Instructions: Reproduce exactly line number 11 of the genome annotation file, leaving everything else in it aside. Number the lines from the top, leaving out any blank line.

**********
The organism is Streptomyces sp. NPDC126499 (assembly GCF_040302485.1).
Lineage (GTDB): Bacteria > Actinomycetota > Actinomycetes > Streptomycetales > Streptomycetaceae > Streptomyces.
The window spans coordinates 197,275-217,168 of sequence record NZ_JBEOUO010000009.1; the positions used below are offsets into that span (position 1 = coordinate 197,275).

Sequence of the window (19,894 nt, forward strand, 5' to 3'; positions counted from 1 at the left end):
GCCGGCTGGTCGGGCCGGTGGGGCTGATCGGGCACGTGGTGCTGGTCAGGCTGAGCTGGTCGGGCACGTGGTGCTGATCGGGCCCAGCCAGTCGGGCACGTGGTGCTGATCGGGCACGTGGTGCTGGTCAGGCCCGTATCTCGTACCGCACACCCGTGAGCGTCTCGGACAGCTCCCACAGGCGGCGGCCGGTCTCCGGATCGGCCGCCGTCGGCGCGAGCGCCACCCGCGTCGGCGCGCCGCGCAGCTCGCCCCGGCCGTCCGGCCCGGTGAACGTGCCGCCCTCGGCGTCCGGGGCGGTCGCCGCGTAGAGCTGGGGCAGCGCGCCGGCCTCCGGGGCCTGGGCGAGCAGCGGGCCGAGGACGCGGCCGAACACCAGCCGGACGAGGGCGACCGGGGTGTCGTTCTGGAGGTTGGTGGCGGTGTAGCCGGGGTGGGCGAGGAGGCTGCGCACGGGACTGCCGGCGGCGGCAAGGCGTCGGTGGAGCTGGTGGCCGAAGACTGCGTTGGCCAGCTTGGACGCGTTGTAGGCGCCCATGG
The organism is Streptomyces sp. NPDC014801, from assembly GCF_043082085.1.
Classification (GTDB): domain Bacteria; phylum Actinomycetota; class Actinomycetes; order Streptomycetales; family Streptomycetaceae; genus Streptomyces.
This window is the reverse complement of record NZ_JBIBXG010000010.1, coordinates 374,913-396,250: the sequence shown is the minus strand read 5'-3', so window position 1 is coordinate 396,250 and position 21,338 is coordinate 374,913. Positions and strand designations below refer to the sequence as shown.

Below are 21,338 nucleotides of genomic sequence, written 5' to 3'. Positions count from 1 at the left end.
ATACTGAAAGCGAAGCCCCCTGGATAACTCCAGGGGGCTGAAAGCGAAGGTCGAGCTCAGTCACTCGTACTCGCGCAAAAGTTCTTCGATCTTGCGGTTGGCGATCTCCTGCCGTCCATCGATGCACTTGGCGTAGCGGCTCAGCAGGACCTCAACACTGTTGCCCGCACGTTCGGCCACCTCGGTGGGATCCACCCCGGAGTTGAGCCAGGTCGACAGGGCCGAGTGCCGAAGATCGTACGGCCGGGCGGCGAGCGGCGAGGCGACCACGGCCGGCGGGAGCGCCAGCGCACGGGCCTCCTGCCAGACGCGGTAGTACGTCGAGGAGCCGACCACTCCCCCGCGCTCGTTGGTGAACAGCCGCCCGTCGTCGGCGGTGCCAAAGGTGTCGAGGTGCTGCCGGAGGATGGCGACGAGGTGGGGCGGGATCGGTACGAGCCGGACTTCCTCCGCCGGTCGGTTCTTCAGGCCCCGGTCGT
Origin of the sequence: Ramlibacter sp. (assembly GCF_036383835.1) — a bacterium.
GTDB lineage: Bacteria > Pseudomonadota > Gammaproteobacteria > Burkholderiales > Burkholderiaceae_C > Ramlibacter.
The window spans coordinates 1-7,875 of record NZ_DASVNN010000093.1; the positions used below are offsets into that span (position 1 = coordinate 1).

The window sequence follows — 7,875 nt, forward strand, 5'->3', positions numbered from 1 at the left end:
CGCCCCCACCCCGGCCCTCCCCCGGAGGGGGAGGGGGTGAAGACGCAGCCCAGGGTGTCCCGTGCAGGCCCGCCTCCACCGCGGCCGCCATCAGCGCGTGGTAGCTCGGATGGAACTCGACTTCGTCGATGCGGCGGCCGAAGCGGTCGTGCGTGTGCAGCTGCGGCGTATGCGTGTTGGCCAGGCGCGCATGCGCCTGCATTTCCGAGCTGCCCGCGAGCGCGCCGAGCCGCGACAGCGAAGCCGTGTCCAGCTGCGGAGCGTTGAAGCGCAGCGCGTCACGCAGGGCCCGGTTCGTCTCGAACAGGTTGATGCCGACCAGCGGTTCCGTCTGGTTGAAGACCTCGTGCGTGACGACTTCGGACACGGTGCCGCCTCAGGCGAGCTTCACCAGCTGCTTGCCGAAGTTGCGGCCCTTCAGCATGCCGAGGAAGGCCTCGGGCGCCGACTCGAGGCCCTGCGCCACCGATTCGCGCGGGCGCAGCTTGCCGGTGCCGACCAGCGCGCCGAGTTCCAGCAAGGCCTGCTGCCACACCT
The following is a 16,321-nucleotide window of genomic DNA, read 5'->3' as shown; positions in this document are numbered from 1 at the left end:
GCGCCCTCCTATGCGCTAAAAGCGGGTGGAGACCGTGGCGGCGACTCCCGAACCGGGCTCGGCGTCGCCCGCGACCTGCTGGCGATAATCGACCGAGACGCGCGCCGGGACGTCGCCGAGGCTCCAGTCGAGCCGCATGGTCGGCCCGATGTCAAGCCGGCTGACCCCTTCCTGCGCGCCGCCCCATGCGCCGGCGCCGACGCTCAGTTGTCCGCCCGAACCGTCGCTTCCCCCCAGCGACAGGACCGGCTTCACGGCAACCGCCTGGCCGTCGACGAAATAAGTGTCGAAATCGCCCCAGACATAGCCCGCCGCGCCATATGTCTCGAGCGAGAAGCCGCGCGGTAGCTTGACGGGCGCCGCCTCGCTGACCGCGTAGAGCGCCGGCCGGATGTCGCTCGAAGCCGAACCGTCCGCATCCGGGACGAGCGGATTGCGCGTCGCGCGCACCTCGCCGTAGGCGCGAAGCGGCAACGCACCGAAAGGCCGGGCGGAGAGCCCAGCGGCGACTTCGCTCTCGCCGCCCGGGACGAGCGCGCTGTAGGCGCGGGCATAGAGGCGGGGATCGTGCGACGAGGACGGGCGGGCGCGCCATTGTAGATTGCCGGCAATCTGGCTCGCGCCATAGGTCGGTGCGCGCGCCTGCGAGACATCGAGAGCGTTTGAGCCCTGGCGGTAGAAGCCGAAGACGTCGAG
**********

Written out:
Origin of the sequence: Ramlibacter sp. (assembly GCF_036383835.1) — a bacterium.